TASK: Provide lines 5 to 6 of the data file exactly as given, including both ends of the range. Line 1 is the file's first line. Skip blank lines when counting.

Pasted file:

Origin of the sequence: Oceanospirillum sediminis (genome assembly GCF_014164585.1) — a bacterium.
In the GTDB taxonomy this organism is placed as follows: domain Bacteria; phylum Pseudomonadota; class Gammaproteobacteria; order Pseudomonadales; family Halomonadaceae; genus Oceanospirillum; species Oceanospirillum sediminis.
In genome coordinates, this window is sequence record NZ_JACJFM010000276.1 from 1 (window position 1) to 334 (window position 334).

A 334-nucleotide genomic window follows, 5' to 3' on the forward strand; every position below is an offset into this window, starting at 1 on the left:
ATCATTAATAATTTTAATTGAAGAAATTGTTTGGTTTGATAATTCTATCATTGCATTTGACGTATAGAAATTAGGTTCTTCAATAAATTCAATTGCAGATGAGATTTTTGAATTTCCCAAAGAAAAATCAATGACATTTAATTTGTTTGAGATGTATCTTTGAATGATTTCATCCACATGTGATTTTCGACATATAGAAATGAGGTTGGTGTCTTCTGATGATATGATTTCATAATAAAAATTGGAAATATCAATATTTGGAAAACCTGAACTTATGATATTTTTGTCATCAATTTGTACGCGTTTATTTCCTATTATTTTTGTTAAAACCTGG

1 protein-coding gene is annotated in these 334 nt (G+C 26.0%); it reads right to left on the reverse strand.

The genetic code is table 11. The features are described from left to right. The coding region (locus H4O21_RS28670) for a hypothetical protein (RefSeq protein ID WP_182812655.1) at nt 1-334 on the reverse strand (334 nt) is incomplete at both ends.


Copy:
ATCATTAATAATTTTAATTGAAGAAATTGTTTGGTTTGATAATTCTATCATTGCATTTGACGTATAGAAATTAGGTTCTTCAATAAATTCAATTGCAGATGAGATTTTTGAATTTCCCAAAGAAAAATCAATGACATTTAATTTGTTTGAGATGTATCTTTGAATGATTTCATCCACATGTGATTTTCGACATATAGAAATGAGGTTGGTGTCTTCTGATGATATGATTTCATAATAAAAATTGGAAATATCAATATTTGGAAAACCTGAACTTATGATATTTTTGTCATCAATTTGTACGCGTTTATTTCCTATTATTTTTGTTAAAACCTGG

1 protein-coding gene is annotated in these 334 nt (G+C 26.0%); it reads right to left on the reverse strand.